With one in five city residents tipped to move to the regions, the Real Estate Institute of Australia (REIA) is pressing for reforms to improve limited supply, inadequate infrastructure and surging housing costs.
Around 20 per cent of city dwellers would like to “go country”, according to a new Regional Australia Institute (RAI) survey, with more than half wanting to make the jump within the next 12 months.
But the regional preference is increasing calls for regional housing reform, with REIA pushing for an answer to the impending affordability and supply crisis.
“Affordability is a key factor in the regions being seen as better environments in which to raise a family and live a healthier, happier lifestyle,” said REIA president Adrian Kelly said in a statement.
“The pandemic and ability to work from home has amplified the attraction; however, the trend has created a lack supply of available properties in the regions for both purchase and rent, which means that prices are increasing with a fair amount of veracity.”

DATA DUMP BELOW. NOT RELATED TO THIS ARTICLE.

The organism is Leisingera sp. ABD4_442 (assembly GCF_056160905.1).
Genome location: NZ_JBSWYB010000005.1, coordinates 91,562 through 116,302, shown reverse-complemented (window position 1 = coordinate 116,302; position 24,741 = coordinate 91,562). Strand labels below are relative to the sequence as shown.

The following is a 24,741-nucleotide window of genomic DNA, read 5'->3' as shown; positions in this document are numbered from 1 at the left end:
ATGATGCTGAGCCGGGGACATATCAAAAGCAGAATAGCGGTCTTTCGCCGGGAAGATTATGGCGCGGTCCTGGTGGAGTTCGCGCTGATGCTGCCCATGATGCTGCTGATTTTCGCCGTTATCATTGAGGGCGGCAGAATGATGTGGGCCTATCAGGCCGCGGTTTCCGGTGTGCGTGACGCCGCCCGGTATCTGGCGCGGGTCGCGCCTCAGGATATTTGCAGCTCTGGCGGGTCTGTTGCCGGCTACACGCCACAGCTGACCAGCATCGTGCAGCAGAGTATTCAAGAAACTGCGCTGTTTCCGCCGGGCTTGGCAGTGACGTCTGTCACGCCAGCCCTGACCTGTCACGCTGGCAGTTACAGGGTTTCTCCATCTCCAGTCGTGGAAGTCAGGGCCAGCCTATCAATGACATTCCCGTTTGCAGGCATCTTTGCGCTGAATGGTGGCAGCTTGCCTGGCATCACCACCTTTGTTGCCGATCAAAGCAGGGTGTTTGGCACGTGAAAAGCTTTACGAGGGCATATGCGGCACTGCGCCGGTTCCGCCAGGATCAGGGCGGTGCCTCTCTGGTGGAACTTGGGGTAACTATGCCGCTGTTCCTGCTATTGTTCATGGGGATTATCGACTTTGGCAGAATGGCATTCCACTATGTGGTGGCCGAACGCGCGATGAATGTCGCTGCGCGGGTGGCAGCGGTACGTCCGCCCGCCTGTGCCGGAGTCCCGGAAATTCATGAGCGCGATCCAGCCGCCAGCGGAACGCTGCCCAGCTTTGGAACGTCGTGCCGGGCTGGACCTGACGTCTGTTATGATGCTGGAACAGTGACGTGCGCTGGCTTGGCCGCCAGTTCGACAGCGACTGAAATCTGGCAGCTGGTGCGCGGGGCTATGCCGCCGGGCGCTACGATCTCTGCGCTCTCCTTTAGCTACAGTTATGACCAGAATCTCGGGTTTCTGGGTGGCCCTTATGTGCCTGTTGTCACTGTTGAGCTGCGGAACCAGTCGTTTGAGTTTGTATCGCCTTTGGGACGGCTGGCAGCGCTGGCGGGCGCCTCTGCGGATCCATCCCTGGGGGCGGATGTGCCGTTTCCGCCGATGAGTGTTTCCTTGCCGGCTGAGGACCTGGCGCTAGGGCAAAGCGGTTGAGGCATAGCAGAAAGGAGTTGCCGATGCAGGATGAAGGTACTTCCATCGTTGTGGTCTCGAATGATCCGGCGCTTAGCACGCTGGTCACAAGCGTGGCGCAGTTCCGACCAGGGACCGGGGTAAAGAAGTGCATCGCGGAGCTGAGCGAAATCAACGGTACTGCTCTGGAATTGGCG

But, according to Mr Kelly, while regional towns need new residents to generate employment, long-term residents are facing concerning obstacles.
“This will cause issues for long-term locals who have been used to lower rents and availability of choice which are both now on the decline,” he said.
As such, Mr Kelly noted more work needs to be done about supply, including building more homes.
“Municipal councils can play an active role in this by streamlining processes for construction of regular homes in terms of reducing time and costs,” Mr Kelly said.
According to RAI, while larger coastal centres are the most popular locations for potential metro movers, inland towns are also said to be holding their own, with about one-third of respondents indicating an interest in both.
When asked about the reasons for considering a move, 70 per cent of RAI’s 1,000 respondents rated traffic congestion as a major factor, while 68 per cent admitted to wanting to reduce their cost of living.
But it’s the positives of life outside the city limits which resonate even more, with 77 per cent of potential movers ticking both space and connection to nature as reasons to shift.
“What’s really interesting about the survey we had commissioned is that the appeal of regional Australia is a stronger motivation to move than any dissatisfaction with city life,” RAI CEO Liz Ritchie said.
“Brisbane respondents came in as the most stressed in the country, followed by Sydneysiders and then those in Melbourne. More than 69 per cent of all those surveyed said reducing general stress and anxiety is a major driver for considering a life outside our capital cities.”